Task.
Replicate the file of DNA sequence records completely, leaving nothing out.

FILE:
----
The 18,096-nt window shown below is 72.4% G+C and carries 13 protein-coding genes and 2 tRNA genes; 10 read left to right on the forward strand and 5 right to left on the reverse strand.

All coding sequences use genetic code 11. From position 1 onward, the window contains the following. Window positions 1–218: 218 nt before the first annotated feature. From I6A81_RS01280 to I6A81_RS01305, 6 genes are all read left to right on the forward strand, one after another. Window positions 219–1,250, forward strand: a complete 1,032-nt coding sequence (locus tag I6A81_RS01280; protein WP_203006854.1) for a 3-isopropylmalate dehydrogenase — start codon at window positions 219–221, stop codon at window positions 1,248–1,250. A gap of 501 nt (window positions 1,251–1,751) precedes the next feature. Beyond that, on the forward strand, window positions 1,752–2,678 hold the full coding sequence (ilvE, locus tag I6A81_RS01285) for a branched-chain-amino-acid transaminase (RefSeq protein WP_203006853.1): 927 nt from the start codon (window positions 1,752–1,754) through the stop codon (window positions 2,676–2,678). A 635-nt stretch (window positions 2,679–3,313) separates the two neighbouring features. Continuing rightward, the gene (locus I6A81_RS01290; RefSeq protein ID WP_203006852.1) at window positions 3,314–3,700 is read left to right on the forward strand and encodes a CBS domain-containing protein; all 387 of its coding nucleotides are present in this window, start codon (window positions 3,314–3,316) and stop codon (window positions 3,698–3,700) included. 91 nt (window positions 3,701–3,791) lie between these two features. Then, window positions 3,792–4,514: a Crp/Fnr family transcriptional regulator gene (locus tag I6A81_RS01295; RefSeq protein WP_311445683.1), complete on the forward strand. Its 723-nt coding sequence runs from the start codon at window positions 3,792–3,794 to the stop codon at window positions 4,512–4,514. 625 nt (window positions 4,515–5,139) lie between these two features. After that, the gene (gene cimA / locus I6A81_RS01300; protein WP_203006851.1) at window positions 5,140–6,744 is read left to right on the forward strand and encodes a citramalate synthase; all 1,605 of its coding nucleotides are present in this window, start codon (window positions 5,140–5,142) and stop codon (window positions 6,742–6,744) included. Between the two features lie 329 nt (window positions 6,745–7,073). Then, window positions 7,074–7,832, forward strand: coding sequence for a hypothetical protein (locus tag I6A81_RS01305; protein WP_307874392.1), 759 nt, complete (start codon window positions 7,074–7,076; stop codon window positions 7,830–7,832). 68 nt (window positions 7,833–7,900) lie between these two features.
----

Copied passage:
The 18,096-nt window shown below is 72.4% G+C and carries 13 protein-coding genes and 2 tRNA genes; 10 read left to right on the forward strand and 5 right to left on the reverse strand.

All coding sequences use genetic code 11. From position 1 onward, the window contains the following. Window positions 1–218: 218 nt before the first annotated feature. From I6A81_RS01280 to I6A81_RS01305, 6 genes are all read left to right on the forward strand, one after another. Window positions 219–1,250, forward strand: a complete 1,032-nt coding sequence (locus tag I6A81_RS01280; protein WP_203006854.1) for a 3-isopropylmalate dehydrogenase — start codon at window positions 219–221, stop codon at window positions 1,248–1,250. A gap of 501 nt (window positions 1,251–1,751) precedes the next feature. Beyond that, on the forward strand, window positions 1,752–2,678 hold the full coding sequence (ilvE, locus tag I6A81_RS01285) for a branched-chain-amino-acid transaminase (RefSeq protein WP_203006853.1): 927 nt from the start codon (window positions 1,752–1,754) through the stop codon (window positions 2,676–2,678). A 635-nt stretch (window positions 2,679–3,313) separates the two neighbouring features. Continuing rightward, the gene (locus I6A81_RS01290; RefSeq protein ID WP_203006852.1) at window positions 3,314–3,700 is read left to right on the forward strand and encodes a CBS domain-containing protein; all 387 of its coding nucleotides are present in this window, start codon (window positions 3,314–3,316) and stop codon (window positions 3,698–3,700) included. 91 nt (window positions 3,701–3,791) lie between these two features. Then, window positions 3,792–4,514: a Crp/Fnr family transcriptional regulator gene (locus tag I6A81_RS01295; RefSeq protein WP_311445683.1), complete on the forward strand. Its 723-nt coding sequence runs from the start codon at window positions 3,792–3,794 to the stop codon at window positions 4,512–4,514. 625 nt (window positions 4,515–5,139) lie between these two features. After that, the gene (gene cimA / locus I6A81_RS01300; protein WP_203006851.1) at window positions 5,140–6,744 is read left to right on the forward strand and encodes a citramalate synthase; all 1,605 of its coding nucleotides are present in this window, start codon (window positions 5,140–5,142) and stop codon (window positions 6,742–6,744) included. Between the two features lie 329 nt (window positions 6,745–7,073). Then, window positions 7,074–7,832, forward strand: coding sequence for a hypothetical protein (locus tag I6A81_RS01305; protein WP_307874392.1), 759 nt, complete (start codon window positions 7,074–7,076; stop codon window positions 7,830–7,832). 68 nt (window positions 7,833–7,900) lie between these two features.